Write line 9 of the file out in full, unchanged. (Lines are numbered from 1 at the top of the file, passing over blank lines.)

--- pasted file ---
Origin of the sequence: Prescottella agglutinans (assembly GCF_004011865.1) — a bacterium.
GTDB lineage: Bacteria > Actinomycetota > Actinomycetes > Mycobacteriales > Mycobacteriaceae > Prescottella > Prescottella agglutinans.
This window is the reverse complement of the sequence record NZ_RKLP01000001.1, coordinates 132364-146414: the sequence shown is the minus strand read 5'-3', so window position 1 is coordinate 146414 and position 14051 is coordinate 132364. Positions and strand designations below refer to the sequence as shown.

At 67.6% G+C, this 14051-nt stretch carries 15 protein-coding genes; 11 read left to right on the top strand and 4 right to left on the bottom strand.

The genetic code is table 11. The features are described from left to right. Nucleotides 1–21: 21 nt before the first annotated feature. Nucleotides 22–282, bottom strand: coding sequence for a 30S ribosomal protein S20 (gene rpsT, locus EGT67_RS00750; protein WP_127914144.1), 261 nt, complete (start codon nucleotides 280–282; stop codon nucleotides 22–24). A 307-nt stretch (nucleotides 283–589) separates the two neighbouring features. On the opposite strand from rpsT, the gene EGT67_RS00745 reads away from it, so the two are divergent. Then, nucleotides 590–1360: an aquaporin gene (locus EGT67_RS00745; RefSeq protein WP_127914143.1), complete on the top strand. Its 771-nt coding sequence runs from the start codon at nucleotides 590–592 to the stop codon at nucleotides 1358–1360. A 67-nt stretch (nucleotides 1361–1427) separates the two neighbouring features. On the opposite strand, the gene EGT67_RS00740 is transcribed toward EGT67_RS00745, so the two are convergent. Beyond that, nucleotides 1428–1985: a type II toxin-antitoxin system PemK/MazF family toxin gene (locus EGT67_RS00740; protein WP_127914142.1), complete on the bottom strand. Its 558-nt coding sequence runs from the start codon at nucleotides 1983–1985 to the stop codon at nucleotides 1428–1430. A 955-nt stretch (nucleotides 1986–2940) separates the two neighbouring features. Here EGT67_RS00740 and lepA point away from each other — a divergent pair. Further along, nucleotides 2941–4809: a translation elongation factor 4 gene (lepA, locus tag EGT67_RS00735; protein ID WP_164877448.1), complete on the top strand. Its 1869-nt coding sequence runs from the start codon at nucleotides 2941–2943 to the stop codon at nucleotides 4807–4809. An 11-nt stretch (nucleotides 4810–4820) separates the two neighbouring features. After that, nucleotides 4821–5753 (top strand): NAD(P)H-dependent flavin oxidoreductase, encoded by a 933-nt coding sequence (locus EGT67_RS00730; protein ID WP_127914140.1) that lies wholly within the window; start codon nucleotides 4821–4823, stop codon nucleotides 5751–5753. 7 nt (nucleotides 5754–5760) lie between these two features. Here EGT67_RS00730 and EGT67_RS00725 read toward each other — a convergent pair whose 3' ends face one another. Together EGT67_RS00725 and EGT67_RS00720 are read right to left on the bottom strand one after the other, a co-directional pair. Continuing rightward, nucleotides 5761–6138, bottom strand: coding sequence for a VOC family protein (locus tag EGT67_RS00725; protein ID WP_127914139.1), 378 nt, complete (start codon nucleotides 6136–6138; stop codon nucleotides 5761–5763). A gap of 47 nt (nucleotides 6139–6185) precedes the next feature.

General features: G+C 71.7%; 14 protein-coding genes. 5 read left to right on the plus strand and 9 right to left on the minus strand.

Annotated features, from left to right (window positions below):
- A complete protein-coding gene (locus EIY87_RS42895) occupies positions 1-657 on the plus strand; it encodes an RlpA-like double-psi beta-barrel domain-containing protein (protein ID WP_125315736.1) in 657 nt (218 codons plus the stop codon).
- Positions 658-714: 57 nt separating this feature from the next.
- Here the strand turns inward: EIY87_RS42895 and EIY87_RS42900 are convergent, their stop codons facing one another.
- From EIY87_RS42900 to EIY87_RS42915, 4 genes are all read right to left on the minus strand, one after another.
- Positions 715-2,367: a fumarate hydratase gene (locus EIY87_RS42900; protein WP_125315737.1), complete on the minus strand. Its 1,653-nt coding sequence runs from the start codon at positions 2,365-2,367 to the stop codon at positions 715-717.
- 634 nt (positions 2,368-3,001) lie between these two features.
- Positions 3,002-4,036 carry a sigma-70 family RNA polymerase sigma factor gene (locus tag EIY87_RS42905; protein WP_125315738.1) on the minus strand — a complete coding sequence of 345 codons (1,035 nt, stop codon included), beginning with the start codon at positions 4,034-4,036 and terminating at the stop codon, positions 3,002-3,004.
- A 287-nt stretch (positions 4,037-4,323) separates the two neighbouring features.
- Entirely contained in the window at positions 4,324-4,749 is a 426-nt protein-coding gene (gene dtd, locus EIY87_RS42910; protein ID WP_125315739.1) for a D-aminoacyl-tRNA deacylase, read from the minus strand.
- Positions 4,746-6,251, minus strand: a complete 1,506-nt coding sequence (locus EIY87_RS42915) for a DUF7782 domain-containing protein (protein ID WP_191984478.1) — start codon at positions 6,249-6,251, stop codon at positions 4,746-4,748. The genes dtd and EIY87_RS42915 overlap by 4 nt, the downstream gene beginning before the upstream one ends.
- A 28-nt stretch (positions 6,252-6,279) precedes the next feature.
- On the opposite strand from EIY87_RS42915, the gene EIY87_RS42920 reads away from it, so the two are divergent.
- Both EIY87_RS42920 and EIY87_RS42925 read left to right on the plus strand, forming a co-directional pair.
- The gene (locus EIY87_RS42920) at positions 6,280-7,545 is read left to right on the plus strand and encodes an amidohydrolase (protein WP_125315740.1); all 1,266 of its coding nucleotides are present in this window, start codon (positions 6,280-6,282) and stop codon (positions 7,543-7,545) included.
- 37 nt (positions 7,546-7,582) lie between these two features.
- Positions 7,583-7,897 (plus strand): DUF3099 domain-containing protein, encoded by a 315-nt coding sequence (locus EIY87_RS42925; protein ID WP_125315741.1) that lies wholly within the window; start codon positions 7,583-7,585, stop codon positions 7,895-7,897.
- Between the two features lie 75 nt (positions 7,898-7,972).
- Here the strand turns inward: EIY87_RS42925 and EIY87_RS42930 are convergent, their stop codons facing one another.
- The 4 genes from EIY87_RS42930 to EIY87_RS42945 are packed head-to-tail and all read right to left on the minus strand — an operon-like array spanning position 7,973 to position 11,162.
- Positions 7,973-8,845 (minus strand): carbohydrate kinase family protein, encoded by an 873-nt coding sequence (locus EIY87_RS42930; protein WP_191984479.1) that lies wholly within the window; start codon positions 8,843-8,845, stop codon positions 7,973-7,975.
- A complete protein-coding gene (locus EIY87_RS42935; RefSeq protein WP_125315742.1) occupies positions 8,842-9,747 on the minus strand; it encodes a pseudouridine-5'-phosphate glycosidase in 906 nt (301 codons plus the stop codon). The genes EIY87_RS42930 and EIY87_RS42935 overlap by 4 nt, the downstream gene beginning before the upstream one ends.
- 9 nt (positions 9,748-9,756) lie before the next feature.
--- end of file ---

- Positions 658-714: 57 nt separating this feature from the next.